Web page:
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There is a square that I want to divide to n people, such that each person gets a rectangular piece with an equal area.

An obvious option is to cut 1-by-n rectangles of size n-by-1, but the people don't want such rectangles, they say they are too skinny. They want to get R-balanced rectangles, which are defined as axis-aligned rectangles whose width-height ratio is between $R$ and $1/R$ (where $R \geq 1$).

What is the minimum R for which I can guarantee that, for every n, there is a division of a square to n equal-area R-balanced rectangles?

Some notes and sub-questions:

  • A 1-balanced rectangle is just a square. So, for $R=1$, a division is possible only when n is a square number.
  • For $R=2$, I managed to find a division for $n=1, 2, 4, 5, 6, 7, 8, 9$, but I haven't found a division for $n=3$, and also haven't managed to prove that it is impossible. What do you think?
  • What are all the numbers $n$ for which there is a division of a square into $n$ 2-balanced rectangles? Obviously all square and double-square numbers are included, but there are other numbers, such as 5, 6 and 7.
  • For $R=3$, I haven't found a counter-example, but also couldn't prove that for every n it is possible to find a division to 3-balanced rectangle. What do you think?

(Note that Erich's packing center contains a nice summary of packing rectangles in a square, but it is limited to identical rectangles. I allow different rectangles, as long as they are the same area, and with an R-balanced width-height ratio).

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1 Answer 1

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A possible way to divide a square into rectangles is to first divide it into shelves (horizontal strips), and then divide each shelf into identical adjacent rectangles. In order to have rectangles of equal area, the number of rectangles in each shelf should be proportional to the height of the shelf. For concreteness, if the total number of rectangles is $N$, and the square side length is $L$, and the height of a particular shelf is $h$, then the number of rectangles in this shelf should be $Nh/L$ (h must be chosen so that this is a whole number). Thus the width of each rectangle is $L^2/Nh$, and the height/width ratio is $Nh^2/L^2 = N(h/L)^2$.

In order to have a balanced width/height ratio, we should make this number as close to 1 as possible. Therefore we should choose values of $h$ such that $L/h$ is as close as possible to $sqrt(N)$. If $N$ is a square number, then the division is trivial. So let's assume N is not a square number, and define:

  • $S=sqrt(N)$,
  • $S_-=floor(S)$,
  • $S_+=ceiling(S) = S_-+1$,
  • $h_-=L S_- / N$,
  • $h_+=L S_+ / N$,

It is always possible to write $N$ as a sum of several $S_-$'s and several $S_+$'s. Similarly, it is possible to divide the square to several shelves of height $h_-$ and several shelves of height $h_+$'s. The height/width ratios in the two types of shelves are:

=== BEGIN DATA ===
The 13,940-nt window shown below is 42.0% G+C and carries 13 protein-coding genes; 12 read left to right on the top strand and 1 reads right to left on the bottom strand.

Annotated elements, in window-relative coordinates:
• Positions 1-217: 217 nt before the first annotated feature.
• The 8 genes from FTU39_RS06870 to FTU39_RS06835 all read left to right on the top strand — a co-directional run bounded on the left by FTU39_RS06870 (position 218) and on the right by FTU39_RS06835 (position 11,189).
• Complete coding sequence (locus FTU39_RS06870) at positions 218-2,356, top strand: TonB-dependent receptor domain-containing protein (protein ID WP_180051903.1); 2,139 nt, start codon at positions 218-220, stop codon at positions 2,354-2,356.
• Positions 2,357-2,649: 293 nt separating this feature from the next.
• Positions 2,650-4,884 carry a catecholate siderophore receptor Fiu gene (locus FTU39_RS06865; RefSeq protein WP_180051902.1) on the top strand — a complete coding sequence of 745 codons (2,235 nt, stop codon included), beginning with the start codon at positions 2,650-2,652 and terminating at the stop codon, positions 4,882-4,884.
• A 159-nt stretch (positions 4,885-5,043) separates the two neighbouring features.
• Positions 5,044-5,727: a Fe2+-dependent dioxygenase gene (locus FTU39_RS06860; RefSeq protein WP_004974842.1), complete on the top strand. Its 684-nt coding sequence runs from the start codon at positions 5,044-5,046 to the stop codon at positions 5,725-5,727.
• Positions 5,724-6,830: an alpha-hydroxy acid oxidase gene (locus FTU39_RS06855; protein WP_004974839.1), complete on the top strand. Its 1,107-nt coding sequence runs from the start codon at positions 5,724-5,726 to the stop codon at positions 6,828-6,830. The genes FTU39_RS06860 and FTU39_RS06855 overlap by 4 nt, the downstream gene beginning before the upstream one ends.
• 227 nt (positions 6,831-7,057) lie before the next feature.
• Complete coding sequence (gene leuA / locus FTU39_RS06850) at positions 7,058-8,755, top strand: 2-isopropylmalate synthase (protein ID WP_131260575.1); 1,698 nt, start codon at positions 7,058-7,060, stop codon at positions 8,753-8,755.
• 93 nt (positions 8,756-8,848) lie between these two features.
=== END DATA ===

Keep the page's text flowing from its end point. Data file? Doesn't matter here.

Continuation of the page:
• $N(h_-/L)^2 = S_-^2/N$
  • $N(h_+/L)^2 = S_+^2/N$

By the definition of S, the following relations hold:

  • $S-1 < S_- < S < S_+ < S+1$
  • $(S^2-2S+1) < S_-^2 < S^2=N < S_+^2 < (S^2+2S+1)$
  • $(1-2S/N+1/N) < S_-^2/N < 1 < S_+^2/N < (1+2S/N+1/N)$

Thus, the height/width ratios are bounded by $(1-2S/N+1/N)$ and $(1+2S/N+1/N)$. These numbers become closer to 1 as N increases. Therefore, it is enough to find a threshold N for each R. Also, it is enough to find a threshold for the lower bound, since the upper bound is always geometrically closer to 1. Here are some examples:

  • For $N=6$, the lower bound is 0.35+, which is more than 1/3. Therefore, for all $N \geq 6$, it is possible to rectangularize a square to N equal-area 3-balanced rectangles. It is easy to check that this is possible also for $N<6$. Thus we have proven that For all N, it is possible to rectangularize a square to N equal-area 3-balanced rectangles.
  • For $N=12$, the lower bound is 0.51-, which is more than 1/2. Therefore, for all $N \geq 12$, it is possible to rectangularize a square to N equal-area 2-balanced rectangles. I leave the cases of $N=10$, $N=11$ as an exercise to the readers :-)
  • For $N=30$, the lower bound is 0.668+, which is more than 2/3. Therefore, for all $N \geq 30$, it is possible to rectangularize a square to N equal-area 1.5-balanced rectangles.
  • And so on...

To complete the answer, here is a proof that this is not possible to rectangluarize a square to 3 equal-area R-balanced rectangles with $R<3$.

The proof is by contradiction. Suppose a square is divided to 3 equal-area R-balanced rectangles with $R<3$. Then none of the rectangles can touch two opposite sides of the square (otherwise its height would be more than $L/3$, and its area would be more than $L^2/3$). Then all square sides must be touched by at least two rectangles, and each rectangle may touch at most 2 square sides. Then the number of rectangles must be at least as large as the number of square sides. Thus $3 \geq 4$, a contradiction.

Thus, have shown that, the smallest $R \geq 1$ such that, For all N, it is possible to rectangularize a square to N equal-area R-balanced rectangles, is 3.

Thus, the answer to my question is: 3.

I love questions that can be answered with a single digit :-)

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I'm awarding this answer a +100 bounty because I cannot award two bounties for answers to this other question. There will be a 24 hour delay before the bounty is awarded. –  Jim Belk Nov 10 '13 at 1:10

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